Racial bias comes into play both through frontline police arrests and how those arrests systematically entrench that bias further down the line. According to the Corrections Department's 2007 Over-representation of Māori in the criminal justice system report, drug offending is a type of offending "in which the vast majority of offenders are apprehended directly as a result of police activity, rather than by way of crimes being reported by the public". Māori, which form just under 15 percent of the population, make up 40 percent of those arrests—which means that Māori are being particularly targeted for drug offending by the police—especially cannabis use, as Fergusson pointed out.
A trailer for the shows now showing on VICELAND on SKY, including WEEDIQUETTE.
One explanation found in the Corrections Department report is that certain culturally influenced behaviours—such as hand gestures, clothing, hairstyles and facial expressions, may trigger police suspicion—leading them to hound people showing those behaviours more often. Police cooperation is also a significant factor in police deciding to arrest and take further actions—as both police officers and Māori have been found to generally have negative perceptions of each other which aggravates the problem. Police also profile Māori offenders more readily, also paying closer attention to Maori which they have arrested or prosecuted in the past—which is linked to about a 20 percent higher rate of reconviction for them than New Zealand Europeans.
A Police spokesperson acknowledges that "as an an organisation, it is important to recognise the potential for unconscious bias, which describes the instinctive judgements people make based on their own experiences and backgrounds, and is something every human inherently has. [The] NZ Police continues to look at the impact of unconscious bias on our organisation and the delivery of training to staff on managing unconscious bias."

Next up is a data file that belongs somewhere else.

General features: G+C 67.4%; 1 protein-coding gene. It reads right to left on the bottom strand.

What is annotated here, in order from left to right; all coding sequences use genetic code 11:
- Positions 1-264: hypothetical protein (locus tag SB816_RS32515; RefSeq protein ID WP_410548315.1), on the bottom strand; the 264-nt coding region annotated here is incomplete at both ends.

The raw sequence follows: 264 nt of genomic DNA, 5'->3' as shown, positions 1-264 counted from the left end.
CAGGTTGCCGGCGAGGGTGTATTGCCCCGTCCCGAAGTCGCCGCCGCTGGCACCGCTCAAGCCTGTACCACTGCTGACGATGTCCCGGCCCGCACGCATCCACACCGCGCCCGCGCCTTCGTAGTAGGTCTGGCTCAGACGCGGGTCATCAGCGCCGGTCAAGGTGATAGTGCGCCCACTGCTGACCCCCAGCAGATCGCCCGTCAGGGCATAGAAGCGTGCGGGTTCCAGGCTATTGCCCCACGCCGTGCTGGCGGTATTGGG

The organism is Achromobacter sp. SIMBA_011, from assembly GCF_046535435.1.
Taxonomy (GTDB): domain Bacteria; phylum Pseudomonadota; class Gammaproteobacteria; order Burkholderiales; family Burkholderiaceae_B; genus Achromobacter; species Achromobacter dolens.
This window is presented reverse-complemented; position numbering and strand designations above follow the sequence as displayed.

Yet until this bias is fully eradicated, its effects will continue to be seen in the diversion scheme. Maori may get lucky and get a diversion on their first arrest for possession, but with the odds against them, this luck runs out quickly. Once in the system with a conviction, those past convictions trail behind offenders, and are used against them if they ever set foot in a police station or court again. In relation to diversions, past convictions are used as an aggravating factor to decline a diversion, which amplifies the initial racial bias the police had against Maori offenders in hounding them in the first place.
Māori already take up a disproportionate percentage of the prison population. The fact that they get disproportionately targeted by the police means that their convictions can easily get locked in on a spin cycle, which further pushes up their numbers in jail. As at 2008, the latest stats, the Corrections Department puts New Zealand's imprisonment rate at approximately 180 per 100,000. Yet the rate that applies specifically to Māori is about 700 per 100,000.
Police diversion might be a good thing in some respects, saving a lot of casual cannabis users who in all other respects are upstanding members of society from getting a criminal record. But it's also a mess. It doesn't really matter too much whether you're anti or pro cannabis use, this form of practical decriminalisation isn't decriminalisation if it's only for the white elite—it's discrimination.